People | For Johnny Issaluk, Inuit games are more than just a sport, they are also a way for him to give the community he loves so much a good swift kick in the culture
For centuries people from across the Arctic have met to test their agility, strength and endurance. Their games, in which competitors square off in events like the high kick and the knuckle hop, evolved as a way to keep strong and healthy in one of the harshest environments on earth. For them, the skills they honed were more than just for sport, they were a matter of survival.
Today the games are a celebration of the toughness and heritage of the Inuit, and one man has dedicated his life to become the embodiment of these traits.
Born in, Igluligaarjuk, a hamlet in Nunavut on Hudson Bay, Johnny Issaluk has in the quarter century he has been a competitive athlete established himself as the most successful in the business, and he has the medals to prove it.
“I was 16 when I started competing, first at the regional level, but then at 18 I started internationally,” he says. “My cousin was my coach, and I competed regularly for 20 years and won over 200 medals.”
SEE VIDEO: Johnny Issaluk, high kick, slo-mo (at end of article)
Issaluk, 40, now spends much of his time traveling and passing on his experience to youngsters and adults alike, as well as talking to crowds about his heritage and Inuit culture.
“I do a lot of presentations and demonstrations on how you win 200 medals, on the importance of hard work,” he says. “I do motivational speaking and I talk about my culture, about what the games present and why they are important, and why it is vital to keep the culture strong.”
As a child, Issaluk couldn’t get enough of sports. He competed in everything from football to ice hockey, but it was in the traditional Inuit sports that he found his calling. And ever since his first Inuit games competition, when he was a teenager, there has been no stopping his enthusiasm.
“It was great going to my first games, I really enjoyed the interaction and competing against others,” he says. “But even though it is very competitive the games are also very friendly, you coach each other and you learn from your elders and other athletes. It is like everything we do, we share everything. What we catch, we share, and we only catch what we need.”
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For Isaaluk, who in 2012 was awarded the Diamond Jubilee Medal by the governor general of Canada for his contribution to the national health and well-being, Inuit games are more than sports. They are about people coming together, and it is especially the games that bring together people from across the Arctic that have a special place in his heart.
“It is amazing when people from different parts of the world come together, to share their passion and their techniques,” he says. “It is incredible competing against people who come from different countries, but are living just like you. It is very meaningful and fills you with pride, especially when you see young kids kicking ass, because they are working hard to get better. It shows that somebody, somewhere did something right.”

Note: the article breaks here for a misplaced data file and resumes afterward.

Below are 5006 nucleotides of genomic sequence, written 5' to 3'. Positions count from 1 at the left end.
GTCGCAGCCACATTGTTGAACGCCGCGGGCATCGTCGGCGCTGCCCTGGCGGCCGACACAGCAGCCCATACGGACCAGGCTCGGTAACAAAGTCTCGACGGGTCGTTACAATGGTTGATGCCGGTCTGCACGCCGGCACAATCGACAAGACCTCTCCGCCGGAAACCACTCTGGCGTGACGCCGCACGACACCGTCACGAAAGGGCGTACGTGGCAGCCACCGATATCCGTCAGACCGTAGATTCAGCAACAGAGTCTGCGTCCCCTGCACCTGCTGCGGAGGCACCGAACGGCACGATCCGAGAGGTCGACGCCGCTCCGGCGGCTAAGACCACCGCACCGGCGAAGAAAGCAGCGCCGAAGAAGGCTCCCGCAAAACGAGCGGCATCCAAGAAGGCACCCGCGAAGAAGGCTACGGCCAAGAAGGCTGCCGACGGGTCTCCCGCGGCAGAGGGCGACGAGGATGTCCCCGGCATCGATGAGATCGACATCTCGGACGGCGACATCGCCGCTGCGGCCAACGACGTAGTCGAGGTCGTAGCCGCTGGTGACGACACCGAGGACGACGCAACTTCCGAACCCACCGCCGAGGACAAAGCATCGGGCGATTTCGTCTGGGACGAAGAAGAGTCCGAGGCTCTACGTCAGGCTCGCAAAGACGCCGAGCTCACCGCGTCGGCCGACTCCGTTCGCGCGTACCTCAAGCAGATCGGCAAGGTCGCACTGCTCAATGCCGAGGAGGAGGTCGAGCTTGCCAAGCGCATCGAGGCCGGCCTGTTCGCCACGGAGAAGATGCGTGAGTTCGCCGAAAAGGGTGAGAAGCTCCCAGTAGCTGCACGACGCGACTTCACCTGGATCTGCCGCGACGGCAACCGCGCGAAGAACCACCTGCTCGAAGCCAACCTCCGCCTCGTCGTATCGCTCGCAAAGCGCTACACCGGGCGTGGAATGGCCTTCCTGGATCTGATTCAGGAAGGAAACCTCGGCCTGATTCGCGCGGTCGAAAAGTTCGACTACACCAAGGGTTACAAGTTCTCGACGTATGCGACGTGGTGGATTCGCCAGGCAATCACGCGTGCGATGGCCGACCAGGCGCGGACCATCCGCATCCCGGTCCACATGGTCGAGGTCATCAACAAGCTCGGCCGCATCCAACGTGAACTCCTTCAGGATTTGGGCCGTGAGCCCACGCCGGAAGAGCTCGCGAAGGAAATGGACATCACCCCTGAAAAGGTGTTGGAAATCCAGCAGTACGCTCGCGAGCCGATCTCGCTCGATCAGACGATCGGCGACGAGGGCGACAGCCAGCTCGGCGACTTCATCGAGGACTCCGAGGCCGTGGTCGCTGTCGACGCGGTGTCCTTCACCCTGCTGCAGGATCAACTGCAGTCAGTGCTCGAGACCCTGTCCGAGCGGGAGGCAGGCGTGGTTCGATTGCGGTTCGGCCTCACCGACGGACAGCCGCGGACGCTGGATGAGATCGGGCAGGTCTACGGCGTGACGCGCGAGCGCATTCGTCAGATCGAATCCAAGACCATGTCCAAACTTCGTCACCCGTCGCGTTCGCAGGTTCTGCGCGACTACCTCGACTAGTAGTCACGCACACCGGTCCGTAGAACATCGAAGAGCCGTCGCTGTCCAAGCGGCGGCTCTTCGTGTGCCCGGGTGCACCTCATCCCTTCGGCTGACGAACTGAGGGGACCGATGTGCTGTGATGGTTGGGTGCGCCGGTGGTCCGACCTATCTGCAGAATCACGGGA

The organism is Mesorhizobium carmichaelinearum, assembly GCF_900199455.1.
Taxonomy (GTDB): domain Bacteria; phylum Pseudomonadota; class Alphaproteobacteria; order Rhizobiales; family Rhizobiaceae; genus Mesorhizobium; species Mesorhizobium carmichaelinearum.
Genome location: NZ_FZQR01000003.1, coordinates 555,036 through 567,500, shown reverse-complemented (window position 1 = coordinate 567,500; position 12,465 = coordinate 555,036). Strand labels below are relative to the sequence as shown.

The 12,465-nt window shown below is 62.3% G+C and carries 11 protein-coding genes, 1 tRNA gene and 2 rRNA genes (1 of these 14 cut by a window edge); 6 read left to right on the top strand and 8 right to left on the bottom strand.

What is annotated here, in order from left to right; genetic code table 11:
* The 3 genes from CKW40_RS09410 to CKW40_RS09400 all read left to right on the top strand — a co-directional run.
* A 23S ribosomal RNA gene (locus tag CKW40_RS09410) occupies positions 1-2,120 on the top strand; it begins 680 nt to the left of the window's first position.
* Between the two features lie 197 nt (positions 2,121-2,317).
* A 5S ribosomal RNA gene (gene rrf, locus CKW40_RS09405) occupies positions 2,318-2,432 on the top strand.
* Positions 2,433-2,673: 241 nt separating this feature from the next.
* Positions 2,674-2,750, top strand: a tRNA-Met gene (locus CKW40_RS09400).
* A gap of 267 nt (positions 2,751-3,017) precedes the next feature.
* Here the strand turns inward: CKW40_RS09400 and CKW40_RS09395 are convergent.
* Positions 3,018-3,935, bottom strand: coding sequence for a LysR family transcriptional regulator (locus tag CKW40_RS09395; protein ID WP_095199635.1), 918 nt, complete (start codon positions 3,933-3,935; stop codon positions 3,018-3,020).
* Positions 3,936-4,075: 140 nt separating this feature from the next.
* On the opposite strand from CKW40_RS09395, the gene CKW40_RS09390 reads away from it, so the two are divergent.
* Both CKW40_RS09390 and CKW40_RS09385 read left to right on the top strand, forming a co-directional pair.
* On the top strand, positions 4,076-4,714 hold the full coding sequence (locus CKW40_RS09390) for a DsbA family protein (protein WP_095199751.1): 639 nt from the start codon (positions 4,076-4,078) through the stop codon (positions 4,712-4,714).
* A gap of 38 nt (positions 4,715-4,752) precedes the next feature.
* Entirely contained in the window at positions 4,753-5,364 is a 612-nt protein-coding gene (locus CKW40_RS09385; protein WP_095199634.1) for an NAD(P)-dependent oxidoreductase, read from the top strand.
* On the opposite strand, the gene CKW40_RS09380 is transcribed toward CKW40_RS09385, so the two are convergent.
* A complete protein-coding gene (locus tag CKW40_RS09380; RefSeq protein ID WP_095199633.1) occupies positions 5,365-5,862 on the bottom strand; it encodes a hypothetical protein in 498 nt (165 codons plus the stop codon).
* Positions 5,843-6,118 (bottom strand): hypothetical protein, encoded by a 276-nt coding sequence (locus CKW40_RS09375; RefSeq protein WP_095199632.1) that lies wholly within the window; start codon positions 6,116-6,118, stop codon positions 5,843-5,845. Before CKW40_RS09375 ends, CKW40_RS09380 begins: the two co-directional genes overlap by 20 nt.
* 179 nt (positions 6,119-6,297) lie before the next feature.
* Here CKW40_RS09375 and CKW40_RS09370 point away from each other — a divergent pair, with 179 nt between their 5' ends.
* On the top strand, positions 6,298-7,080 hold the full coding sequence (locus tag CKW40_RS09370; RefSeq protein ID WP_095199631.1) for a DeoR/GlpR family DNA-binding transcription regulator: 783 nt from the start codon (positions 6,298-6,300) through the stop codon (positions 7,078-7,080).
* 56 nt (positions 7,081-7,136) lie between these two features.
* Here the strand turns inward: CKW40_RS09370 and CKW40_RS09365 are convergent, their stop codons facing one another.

It is obvious that for Issaluk, community is more than just a word. And now that he has become somewhat of an elder statesman in the sporting world, he has taken on the role of unofficial ambassador for the culture and the community he holds so dear.
“I work for the government and my job requires me to be at the office all the time, but my boss understands where I come from, what I represent and that my culture is my life,” he says. “So I am always going to schools to demonstrate the games and pass on traditional knowledge. It is so important that we keep our heritage and our traditions like our language, throat singing, drum dancing and hunting alive and well.”
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Keeping with his dedication to his culture, last year Issaluk released the book Games of Survival: Traditional Inuit Games for Elementary Students, which teaches kids about Inuit games and the values and dedication associated with them.
“A friend of mine came up to me and asked if I could help write a book about the games, about the different aspects, about agility and strength. When he told me that it was aimed at young people I was more than willing. Everything that has to do with youth and our culture I am up for.”
And when he observes the next generation of Inuit he knows his culture is in good, able hands, and he is far from worried about his culture’s survival in a globalised world.
“If anything the culture is getting stronger,” he says. “It is the same with everything, the bigger the challenge, the greater the resilience. When the current gets stronger, the reward gets bigger, and if you can make it up the river, you’ll reap the benefits.”
Originally published by The Arctic Journal. Re-published here with the permission of the author.
The Rasmussen’s People articles are interviews or profiles of the individuals who shape – and are shaped by – the region.
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